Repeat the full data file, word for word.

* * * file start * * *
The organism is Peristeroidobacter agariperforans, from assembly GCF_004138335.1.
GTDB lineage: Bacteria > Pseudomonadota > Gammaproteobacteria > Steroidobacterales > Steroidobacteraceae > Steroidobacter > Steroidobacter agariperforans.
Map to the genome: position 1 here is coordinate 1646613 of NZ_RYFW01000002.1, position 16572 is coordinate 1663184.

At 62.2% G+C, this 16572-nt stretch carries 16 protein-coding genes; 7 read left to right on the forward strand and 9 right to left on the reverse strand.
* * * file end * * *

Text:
The organism is Peristeroidobacter agariperforans, from assembly GCF_004138335.1.
GTDB lineage: Bacteria > Pseudomonadota > Gammaproteobacteria > Steroidobacterales > Steroidobacteraceae > Steroidobacter > Steroidobacter agariperforans.
Map to the genome: position 1 here is coordinate 1646613 of NZ_RYFW01000002.1, position 16572 is coordinate 1663184.

At 62.2% G+C, this 16572-nt stretch carries 16 protein-coding genes; 7 read left to right on the forward strand and 9 right to left on the reverse strand.